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|Title:||Bioactive compounds content and antimicrobial activities of wild edible Asteraceae species of the Mediterranean flora under commercial cultivation conditions||Authors:||Petropoulos, Spyridon A.
Tzortzakis, Nikos G.
Ferreira, Isabel C. F. R.
|Keywords:||Wild edible greens;Native species;Antibacterial activities;Antifungal activities;Bioactive compounds;Organic acids;Phenolic compounds;Tocopherols||Category:||Agriculture Forestry and Fisheries||Field:||Agricultural Sciences||Issue Date:||May-2019||Publisher:||Elsevier Ltd||Source:||Food Research International, 2019, Volume 119, Pages 859-868||Journal:||Food Research International||Abstract:||Nine wild edible species belonging to Astreaceae family, native to the Mediterranean basin were tested for their chemical composition (phenolic compounds, tocopherols, and organic acids) and antimicrobial activities over two growing periods, apart from Scolymus hispanicus and Hedypnois cretica which were tested for only one growing period. Flavonoids were the most abundant phenolic compounds in all the species, except for the case of Taraxacum species where significant amounts of chicoric acid were detected, while phenolic compounds content increased in the 2nd growing period by 4.6–397.4% for the tested species. α- and β-tocopherols were the main tocopherols, apart from Taraxacum sp. where significant amounts of γ-and δ-tocopherols (18.32 and 16.31 μg/100 g fresh weight) were detected, while total tocopherols content either increased (Reicardia picroides, Picris echioides, Urospermum picroides, and Taraxacum officinale) or decreased (Hymenonema graecum, Sonchus oleraceus, Taraxacum sp.) in the 2nd growing period. Oxalic acid was the most abundant organic acid, with the highest content (972 mg/100 g fresh weight) being observed in H. graecum (L.) DC. in the 1st growing period. Moreover, with the exception of H. graecum and S. olearaceus, total organic acids content increased in the 2nd growing period. Significant antimicrobial activities were observed against Bacillus cereus, Salmonella typhimurium and Penicillium ochrochloron for all the studied species. In conclusion, the studied species showed great potential for commercial cultivation, while plant extracts could find use in the food industry as alternative food preservatives.||URI:||http://ktisis.cut.ac.cy/handle/10488/13521||ISSN:||09639969||DOI:||10.1016/j.foodres.2018.10.069||Rights:||© 2018 Elsevier Ltd||Type:||Article|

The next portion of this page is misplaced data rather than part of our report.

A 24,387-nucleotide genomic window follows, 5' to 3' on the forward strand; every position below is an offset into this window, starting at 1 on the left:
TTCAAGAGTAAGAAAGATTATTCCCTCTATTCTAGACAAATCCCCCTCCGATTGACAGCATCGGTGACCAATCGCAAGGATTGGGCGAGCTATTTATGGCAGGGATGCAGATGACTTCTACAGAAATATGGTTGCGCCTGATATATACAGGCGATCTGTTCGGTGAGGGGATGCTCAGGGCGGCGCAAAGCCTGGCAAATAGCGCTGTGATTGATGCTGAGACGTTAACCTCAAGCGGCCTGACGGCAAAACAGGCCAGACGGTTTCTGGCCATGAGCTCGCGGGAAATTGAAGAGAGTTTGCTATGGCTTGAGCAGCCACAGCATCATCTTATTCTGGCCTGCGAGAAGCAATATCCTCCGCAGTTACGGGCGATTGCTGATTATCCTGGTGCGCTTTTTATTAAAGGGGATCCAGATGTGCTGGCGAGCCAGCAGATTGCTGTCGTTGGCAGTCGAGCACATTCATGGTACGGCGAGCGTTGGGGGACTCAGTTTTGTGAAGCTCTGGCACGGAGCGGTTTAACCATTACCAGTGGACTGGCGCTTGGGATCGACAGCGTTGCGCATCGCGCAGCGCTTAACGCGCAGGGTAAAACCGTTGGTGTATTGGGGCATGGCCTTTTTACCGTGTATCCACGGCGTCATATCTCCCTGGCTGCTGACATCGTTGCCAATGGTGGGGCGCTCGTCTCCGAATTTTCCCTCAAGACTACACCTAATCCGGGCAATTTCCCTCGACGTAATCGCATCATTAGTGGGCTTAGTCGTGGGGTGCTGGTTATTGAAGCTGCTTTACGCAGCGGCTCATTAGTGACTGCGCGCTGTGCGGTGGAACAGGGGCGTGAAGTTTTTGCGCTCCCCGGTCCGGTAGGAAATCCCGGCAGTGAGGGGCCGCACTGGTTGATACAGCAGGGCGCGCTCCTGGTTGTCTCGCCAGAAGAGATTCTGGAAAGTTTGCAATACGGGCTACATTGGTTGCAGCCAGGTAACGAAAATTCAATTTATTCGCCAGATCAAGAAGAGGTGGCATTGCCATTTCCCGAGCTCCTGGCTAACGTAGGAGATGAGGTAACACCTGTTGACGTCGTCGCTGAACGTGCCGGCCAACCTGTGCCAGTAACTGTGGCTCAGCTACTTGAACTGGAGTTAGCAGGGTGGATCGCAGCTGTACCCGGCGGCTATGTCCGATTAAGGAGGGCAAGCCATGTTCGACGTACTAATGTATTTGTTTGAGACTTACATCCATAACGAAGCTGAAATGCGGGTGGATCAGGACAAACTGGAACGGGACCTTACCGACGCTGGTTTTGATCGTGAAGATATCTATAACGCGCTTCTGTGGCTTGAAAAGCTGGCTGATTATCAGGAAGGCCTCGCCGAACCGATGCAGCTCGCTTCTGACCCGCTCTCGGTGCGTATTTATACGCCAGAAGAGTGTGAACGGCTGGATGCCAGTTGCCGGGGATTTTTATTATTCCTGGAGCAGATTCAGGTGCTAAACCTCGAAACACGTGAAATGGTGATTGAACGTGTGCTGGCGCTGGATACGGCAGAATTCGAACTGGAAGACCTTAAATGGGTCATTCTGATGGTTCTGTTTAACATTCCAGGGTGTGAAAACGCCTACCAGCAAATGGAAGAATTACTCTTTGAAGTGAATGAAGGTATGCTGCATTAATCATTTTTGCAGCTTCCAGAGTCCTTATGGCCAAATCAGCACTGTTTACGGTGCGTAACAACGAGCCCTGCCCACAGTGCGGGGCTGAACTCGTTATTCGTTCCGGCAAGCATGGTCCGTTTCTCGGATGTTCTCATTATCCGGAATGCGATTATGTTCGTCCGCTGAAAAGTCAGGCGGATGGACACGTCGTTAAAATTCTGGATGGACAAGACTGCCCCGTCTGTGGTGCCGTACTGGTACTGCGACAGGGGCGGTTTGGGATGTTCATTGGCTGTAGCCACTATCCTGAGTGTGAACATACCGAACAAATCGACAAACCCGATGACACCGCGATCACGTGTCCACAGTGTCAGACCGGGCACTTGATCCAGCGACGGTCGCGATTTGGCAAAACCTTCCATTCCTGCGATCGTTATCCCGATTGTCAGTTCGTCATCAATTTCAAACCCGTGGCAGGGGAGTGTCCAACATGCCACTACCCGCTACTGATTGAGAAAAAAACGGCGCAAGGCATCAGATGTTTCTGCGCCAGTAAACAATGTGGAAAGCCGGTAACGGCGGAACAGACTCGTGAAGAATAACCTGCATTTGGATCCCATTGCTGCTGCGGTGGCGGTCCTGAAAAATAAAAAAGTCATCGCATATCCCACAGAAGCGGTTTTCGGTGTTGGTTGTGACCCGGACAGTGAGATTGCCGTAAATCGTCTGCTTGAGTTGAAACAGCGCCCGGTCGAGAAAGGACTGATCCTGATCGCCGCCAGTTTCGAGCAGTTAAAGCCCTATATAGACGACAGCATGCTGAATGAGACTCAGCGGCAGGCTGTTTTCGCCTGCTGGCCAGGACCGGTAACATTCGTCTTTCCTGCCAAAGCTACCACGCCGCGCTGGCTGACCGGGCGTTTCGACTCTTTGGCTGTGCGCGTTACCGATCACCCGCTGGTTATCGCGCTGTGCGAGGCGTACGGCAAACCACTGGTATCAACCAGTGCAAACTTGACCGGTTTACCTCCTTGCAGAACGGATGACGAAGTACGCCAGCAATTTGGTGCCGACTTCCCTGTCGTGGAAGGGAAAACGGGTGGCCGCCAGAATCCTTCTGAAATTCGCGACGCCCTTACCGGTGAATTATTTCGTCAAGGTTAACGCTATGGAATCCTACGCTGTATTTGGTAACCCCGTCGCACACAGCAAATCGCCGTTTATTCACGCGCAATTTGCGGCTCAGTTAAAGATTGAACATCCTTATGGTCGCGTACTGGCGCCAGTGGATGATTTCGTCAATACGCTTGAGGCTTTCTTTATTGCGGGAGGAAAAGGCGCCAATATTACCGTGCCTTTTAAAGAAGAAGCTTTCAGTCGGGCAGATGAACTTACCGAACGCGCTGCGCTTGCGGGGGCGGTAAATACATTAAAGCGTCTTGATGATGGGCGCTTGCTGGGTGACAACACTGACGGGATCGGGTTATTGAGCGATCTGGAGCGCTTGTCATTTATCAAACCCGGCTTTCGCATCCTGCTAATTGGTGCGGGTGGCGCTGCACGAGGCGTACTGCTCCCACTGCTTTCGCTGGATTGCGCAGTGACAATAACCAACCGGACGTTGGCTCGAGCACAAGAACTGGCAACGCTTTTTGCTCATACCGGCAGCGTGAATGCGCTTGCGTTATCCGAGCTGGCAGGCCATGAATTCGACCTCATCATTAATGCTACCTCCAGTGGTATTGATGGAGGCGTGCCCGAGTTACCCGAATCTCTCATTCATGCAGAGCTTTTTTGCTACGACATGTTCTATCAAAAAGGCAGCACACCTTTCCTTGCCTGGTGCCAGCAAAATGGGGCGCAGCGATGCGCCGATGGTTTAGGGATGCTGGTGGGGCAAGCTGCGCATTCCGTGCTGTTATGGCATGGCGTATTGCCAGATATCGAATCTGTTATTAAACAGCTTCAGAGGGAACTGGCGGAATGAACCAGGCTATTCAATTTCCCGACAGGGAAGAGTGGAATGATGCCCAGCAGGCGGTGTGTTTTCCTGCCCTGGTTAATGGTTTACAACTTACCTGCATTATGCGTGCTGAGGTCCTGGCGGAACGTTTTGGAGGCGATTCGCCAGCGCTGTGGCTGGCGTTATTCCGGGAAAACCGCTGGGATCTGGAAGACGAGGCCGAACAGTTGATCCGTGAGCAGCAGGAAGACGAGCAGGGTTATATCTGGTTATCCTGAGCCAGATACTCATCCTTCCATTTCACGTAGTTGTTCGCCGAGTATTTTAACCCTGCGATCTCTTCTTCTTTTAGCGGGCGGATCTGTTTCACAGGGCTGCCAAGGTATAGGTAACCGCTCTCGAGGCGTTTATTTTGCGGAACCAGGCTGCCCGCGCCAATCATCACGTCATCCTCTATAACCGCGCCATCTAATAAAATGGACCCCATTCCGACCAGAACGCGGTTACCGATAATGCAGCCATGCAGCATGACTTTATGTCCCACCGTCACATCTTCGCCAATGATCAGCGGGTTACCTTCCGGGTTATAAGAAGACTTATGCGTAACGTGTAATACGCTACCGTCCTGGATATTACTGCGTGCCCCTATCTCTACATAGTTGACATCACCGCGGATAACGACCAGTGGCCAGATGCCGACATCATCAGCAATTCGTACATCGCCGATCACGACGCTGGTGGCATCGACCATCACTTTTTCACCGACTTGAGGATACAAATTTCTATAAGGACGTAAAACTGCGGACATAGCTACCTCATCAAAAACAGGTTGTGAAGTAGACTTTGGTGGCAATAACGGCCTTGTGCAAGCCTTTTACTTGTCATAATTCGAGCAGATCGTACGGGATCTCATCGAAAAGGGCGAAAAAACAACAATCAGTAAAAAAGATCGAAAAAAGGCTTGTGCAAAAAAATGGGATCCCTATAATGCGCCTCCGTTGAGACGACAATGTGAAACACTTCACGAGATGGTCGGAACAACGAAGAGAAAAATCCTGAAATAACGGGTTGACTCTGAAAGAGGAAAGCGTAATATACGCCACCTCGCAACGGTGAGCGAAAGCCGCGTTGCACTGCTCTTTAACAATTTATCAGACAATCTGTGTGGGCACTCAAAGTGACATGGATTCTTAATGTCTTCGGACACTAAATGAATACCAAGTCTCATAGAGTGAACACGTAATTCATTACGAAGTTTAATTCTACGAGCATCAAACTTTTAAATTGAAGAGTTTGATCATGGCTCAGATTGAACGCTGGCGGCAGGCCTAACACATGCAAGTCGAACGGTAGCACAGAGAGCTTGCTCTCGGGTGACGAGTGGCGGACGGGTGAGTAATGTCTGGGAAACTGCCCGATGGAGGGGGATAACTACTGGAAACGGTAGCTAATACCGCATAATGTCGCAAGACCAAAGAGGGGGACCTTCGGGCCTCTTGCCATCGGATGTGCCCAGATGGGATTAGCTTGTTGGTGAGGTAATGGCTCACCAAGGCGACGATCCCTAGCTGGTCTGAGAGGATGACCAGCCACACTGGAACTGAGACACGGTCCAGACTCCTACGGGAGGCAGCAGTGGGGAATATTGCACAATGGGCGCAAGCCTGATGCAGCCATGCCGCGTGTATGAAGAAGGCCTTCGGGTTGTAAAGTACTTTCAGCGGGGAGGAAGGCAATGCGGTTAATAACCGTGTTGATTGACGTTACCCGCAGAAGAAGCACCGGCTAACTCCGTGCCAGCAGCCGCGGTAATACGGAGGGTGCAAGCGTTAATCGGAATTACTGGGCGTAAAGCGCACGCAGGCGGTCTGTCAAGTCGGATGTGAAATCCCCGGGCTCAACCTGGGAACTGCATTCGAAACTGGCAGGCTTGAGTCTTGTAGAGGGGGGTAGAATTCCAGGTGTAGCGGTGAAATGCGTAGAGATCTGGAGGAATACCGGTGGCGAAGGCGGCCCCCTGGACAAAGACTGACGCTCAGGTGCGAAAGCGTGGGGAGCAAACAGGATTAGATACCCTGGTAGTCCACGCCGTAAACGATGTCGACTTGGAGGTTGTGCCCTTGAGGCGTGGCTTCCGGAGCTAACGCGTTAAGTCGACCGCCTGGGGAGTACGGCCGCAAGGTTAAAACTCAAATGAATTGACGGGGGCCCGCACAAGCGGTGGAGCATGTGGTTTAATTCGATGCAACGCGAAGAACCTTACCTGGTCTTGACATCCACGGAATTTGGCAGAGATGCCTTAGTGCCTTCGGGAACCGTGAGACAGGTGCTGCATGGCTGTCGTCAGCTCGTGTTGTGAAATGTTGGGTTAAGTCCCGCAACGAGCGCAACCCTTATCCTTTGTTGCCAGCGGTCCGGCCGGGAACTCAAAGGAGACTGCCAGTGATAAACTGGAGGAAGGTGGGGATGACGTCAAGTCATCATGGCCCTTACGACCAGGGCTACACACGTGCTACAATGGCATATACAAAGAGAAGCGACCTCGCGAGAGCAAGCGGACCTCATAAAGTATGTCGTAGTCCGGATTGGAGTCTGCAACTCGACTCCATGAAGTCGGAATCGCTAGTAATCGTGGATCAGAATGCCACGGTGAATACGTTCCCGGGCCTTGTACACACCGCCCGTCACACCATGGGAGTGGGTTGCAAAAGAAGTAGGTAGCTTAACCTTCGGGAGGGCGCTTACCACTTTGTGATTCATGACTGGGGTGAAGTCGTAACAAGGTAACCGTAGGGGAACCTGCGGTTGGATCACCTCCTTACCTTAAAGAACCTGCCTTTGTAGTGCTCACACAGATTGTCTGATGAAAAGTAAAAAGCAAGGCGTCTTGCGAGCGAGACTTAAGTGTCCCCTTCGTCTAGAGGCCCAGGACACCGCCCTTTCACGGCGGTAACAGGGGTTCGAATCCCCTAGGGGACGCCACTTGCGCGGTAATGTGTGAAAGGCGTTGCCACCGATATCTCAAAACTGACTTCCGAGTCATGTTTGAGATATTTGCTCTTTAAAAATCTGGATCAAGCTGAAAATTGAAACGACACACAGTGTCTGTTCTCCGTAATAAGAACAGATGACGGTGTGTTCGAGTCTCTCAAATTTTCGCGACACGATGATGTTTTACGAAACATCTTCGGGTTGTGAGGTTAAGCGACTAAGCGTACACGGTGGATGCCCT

|Appears in Collections:||Άρθρα/Articles|
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